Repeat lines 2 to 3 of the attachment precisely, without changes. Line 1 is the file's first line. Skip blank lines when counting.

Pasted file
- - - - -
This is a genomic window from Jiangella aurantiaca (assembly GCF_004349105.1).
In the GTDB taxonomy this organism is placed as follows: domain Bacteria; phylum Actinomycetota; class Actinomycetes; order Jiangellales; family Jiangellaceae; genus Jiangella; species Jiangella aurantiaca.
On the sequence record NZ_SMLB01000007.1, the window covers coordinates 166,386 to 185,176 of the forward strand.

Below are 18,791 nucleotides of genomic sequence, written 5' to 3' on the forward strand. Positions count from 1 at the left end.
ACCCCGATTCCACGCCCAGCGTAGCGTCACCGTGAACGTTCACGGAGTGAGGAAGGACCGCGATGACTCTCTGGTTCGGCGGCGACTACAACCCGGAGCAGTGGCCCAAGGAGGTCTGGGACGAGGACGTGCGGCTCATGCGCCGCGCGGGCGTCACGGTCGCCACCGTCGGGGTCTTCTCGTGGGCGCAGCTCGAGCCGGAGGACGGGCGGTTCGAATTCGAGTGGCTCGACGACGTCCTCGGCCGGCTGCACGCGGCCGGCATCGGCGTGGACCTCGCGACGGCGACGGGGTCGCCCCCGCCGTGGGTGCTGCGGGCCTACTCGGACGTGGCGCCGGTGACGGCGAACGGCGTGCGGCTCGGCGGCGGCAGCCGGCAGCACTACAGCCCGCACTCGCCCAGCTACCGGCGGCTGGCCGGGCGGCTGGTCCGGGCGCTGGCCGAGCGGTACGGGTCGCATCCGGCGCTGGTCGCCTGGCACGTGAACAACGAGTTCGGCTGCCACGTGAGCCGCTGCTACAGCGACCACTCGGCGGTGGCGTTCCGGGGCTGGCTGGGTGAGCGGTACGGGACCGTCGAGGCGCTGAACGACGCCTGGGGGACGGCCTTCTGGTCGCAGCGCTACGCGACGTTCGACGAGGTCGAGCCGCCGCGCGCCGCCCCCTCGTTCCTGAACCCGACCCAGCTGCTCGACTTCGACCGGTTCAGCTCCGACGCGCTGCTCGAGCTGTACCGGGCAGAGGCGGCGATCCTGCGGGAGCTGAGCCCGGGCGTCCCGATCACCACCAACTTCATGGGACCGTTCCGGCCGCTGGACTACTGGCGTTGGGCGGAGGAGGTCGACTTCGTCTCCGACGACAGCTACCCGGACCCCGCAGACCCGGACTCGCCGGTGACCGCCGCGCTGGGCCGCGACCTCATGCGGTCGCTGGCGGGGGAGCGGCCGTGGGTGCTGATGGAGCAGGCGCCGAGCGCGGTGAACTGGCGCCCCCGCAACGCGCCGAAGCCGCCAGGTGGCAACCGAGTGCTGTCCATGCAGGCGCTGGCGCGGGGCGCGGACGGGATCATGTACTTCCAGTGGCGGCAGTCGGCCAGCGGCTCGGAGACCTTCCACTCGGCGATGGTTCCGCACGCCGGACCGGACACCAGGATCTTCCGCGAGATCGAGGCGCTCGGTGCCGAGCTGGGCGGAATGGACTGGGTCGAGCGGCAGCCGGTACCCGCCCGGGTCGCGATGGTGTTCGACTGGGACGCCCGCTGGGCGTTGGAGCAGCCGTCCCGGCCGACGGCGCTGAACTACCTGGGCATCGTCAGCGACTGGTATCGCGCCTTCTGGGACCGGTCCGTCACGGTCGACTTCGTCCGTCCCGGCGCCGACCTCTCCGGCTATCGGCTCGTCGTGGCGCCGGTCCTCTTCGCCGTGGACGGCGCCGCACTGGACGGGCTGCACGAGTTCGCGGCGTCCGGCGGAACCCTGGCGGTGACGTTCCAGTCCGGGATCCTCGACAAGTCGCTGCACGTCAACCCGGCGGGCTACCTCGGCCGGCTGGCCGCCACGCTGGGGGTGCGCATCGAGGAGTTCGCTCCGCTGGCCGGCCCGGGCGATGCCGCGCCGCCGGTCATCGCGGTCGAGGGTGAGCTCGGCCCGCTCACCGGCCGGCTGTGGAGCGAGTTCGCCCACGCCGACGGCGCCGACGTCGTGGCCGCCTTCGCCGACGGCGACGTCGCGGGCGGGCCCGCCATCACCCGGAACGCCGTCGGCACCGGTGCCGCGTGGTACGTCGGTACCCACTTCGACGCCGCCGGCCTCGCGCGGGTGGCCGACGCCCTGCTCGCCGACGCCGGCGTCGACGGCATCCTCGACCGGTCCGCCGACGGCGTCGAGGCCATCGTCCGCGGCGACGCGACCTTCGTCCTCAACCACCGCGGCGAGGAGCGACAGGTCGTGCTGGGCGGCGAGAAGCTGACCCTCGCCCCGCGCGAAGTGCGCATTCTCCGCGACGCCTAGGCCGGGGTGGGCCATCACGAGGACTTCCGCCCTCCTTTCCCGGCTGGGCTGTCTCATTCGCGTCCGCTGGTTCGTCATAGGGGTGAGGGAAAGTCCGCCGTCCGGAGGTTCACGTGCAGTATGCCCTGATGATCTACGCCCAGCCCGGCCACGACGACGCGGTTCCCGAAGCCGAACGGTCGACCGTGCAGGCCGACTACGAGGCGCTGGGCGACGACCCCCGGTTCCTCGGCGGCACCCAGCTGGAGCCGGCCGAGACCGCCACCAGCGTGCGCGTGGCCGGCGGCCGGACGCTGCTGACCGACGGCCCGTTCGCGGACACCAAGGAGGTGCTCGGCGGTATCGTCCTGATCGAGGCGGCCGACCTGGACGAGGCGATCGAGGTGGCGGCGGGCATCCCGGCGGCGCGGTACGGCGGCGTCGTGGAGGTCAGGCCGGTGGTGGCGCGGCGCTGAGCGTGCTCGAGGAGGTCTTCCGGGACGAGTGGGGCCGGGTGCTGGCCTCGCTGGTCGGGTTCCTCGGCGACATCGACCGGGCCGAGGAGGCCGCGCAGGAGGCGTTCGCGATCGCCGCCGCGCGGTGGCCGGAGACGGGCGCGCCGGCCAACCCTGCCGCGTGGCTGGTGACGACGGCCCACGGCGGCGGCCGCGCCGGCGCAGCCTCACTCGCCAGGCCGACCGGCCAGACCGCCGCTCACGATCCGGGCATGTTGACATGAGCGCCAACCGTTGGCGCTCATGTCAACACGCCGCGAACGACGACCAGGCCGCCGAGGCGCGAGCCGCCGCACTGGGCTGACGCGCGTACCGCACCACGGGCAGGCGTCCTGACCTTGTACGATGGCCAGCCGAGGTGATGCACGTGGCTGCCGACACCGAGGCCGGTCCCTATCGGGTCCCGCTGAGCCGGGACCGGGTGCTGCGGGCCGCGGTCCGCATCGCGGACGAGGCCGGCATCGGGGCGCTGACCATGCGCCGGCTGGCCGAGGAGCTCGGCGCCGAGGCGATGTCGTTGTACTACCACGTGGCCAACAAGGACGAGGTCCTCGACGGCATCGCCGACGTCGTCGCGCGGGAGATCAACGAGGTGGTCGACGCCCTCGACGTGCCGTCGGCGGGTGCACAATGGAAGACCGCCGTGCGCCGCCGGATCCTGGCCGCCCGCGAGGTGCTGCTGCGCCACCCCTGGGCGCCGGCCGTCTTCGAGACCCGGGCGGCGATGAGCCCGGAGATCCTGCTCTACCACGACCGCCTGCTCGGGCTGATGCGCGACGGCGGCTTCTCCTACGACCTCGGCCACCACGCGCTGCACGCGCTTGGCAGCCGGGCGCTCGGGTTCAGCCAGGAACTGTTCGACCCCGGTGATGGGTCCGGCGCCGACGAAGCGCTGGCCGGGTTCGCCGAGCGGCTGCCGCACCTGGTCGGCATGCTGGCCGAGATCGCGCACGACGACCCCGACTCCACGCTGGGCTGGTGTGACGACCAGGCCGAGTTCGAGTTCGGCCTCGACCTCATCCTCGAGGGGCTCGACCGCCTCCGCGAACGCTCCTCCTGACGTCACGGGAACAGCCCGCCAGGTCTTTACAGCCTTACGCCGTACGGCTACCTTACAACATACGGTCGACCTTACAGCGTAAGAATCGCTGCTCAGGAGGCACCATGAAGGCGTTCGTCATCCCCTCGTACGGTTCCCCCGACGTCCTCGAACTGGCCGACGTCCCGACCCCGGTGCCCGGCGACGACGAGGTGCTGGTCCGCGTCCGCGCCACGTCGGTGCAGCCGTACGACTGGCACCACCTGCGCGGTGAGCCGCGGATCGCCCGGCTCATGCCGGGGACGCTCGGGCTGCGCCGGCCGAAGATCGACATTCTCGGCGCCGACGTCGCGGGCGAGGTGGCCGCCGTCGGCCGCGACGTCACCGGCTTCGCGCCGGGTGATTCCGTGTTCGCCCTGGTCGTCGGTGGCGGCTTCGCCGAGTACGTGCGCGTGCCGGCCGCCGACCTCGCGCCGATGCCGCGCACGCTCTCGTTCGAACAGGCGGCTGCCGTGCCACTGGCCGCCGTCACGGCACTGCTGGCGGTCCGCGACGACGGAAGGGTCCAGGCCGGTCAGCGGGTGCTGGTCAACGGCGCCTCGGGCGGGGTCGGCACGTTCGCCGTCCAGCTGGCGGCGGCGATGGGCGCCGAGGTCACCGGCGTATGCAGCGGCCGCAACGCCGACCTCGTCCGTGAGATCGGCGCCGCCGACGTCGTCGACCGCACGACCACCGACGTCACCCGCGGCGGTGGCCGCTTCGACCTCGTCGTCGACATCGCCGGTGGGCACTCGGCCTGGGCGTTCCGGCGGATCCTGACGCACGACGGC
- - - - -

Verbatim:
In the GTDB taxonomy this organism is placed as follows: domain Bacteria; phylum Actinomycetota; class Actinomycetes; order Jiangellales; family Jiangellaceae; genus Jiangella; species Jiangella aurantiaca.
On the sequence record NZ_SMLB01000007.1, the window covers coordinates 166,386 to 185,176 of the forward strand.